Watch out for: Look out for announcements from Governments and international financial institutions on further support for renewables growth, particularly in the developing world. There will likely be further pressure for countries to introduce tougher energy efficiency regulations for business and domestic buildings, which brings both risk and opportunity for companies.

2. Nature and Biodiversity

The UN, national Governments, regulators and NGOs are increasingly focused on the crucial role the natural environment plays in achieving the low-carbon global economy. Nature is both a store for carbon dioxide and a provider of natural services like water, materials, pollination and flood defences, all required for humanity to survive and thrive. These natural resources are under huge pressure and being destroyed by over-use. This will be a big issue at COP 27 as the UN also prepares the ground for its Biodiversity Conference (COP 15) in December that will seek to agree a new set of goals for nature over the next decade.

Watch out for: Expect further calls for corporate disclosure on natural resource consumption to be elevated to the same status as carbon and climate risk disclosure. The Task Force For Nature Related Financial Disclosure (TNFD) is creating the framework for corporates to disclose nature-related risk and opportunity and allow financial institutions to consider these risks in investment decisions. Another important new initiative under development is the  Science-based Targets for Nature (SBTFN) that will define a pathway for businesses to contribute to a full recovery in nature by 2050.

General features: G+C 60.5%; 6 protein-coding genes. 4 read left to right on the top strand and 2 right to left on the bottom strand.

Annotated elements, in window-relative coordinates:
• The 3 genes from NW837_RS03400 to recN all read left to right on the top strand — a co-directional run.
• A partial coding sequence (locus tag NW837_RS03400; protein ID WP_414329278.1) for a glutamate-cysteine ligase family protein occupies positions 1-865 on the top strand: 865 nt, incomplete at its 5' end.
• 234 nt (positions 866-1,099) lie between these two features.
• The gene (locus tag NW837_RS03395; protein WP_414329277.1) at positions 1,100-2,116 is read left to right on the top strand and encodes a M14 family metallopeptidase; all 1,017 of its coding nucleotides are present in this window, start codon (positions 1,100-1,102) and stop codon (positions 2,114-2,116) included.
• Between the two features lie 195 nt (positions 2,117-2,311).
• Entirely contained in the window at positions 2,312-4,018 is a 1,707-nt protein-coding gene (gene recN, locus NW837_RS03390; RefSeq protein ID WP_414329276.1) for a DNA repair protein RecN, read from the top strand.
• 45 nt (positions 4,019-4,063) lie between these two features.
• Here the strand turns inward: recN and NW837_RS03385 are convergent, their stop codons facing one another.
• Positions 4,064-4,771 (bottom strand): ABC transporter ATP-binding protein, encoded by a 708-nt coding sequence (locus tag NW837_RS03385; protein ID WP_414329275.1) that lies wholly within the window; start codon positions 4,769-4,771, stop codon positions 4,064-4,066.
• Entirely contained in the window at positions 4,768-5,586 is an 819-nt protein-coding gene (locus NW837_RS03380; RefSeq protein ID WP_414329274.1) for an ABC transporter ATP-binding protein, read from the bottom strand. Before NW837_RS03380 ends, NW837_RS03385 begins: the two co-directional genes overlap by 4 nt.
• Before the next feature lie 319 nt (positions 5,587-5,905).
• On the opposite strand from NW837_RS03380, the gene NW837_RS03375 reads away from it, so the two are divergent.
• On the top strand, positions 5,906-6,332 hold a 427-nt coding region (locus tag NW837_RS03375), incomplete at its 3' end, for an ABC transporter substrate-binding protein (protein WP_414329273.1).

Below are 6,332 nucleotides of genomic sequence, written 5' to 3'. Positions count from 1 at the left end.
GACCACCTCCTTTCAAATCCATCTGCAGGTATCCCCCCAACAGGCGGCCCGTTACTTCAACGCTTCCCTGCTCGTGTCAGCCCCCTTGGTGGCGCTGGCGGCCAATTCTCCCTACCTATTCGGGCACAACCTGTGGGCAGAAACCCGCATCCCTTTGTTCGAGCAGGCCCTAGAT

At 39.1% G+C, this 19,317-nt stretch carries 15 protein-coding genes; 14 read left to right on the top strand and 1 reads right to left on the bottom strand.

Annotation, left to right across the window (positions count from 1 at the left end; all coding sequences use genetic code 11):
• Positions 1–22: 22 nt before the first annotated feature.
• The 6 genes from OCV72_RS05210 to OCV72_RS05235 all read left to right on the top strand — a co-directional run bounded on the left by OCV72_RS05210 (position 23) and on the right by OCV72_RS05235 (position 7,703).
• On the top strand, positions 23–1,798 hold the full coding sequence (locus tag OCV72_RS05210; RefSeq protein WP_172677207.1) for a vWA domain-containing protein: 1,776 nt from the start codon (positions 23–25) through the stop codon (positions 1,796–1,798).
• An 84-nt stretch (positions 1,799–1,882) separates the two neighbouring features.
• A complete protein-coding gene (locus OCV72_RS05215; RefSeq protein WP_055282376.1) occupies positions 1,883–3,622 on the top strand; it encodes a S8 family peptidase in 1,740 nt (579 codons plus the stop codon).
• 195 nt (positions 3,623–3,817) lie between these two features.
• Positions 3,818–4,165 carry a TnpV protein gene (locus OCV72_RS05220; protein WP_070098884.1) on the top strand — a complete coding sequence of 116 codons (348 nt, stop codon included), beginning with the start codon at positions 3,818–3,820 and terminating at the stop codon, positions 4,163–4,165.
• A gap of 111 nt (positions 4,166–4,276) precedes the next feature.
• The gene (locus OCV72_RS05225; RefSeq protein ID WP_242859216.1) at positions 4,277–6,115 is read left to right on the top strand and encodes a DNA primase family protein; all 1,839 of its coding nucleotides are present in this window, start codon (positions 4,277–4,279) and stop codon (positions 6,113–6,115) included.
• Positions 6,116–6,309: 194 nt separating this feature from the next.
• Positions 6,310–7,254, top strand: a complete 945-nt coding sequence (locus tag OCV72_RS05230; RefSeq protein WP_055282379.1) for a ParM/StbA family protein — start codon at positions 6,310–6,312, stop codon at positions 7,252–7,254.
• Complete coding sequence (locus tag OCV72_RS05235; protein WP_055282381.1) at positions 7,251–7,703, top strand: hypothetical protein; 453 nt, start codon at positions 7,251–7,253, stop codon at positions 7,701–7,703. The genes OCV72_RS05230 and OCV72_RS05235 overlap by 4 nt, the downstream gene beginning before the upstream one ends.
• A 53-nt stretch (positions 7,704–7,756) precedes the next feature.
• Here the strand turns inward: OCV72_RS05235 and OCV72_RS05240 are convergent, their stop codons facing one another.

3. From voluntary standards to mandatory disclosure

Efforts to have companies and financial institutions disclose carbon and climate risk data have been ongoing for over 20 years since the Carbon Disclosure Project (now CDP) pioneered the space at the turn of the century. Many other voluntary standards have been developed since e.g. SASB, TCFD, but many believe it is now time for these voluntary standards to become a regulatory requirement for listed and large private companies.

Watch out for: At COP26 in 2021 the IFRS Foundation announced the creation of the International Sustainability Standards Board (ISSB) to harmonise a range of existing sustainability accounting standards and establish a global standard. Further news is anticipated from ISSB at the end of this year following the new standards going out to consultation in the summer, and COP could see some of this trailed.

For European listed companies watch out for any news on the Corporate Sustainability Reporting Directive (CSRD) which is being finalised after consultations earlier this year. Similarly, for U.S. listed companies the Securities and Exchange Commission (SEC) announced in March proposals to significantly enhance climate-related disclosures in regulatory filings. While these processes take time, and the SEC in particular may face legal challenges that will push back implementation to 2023, the direction of travel is clear.

4. Risk and resilience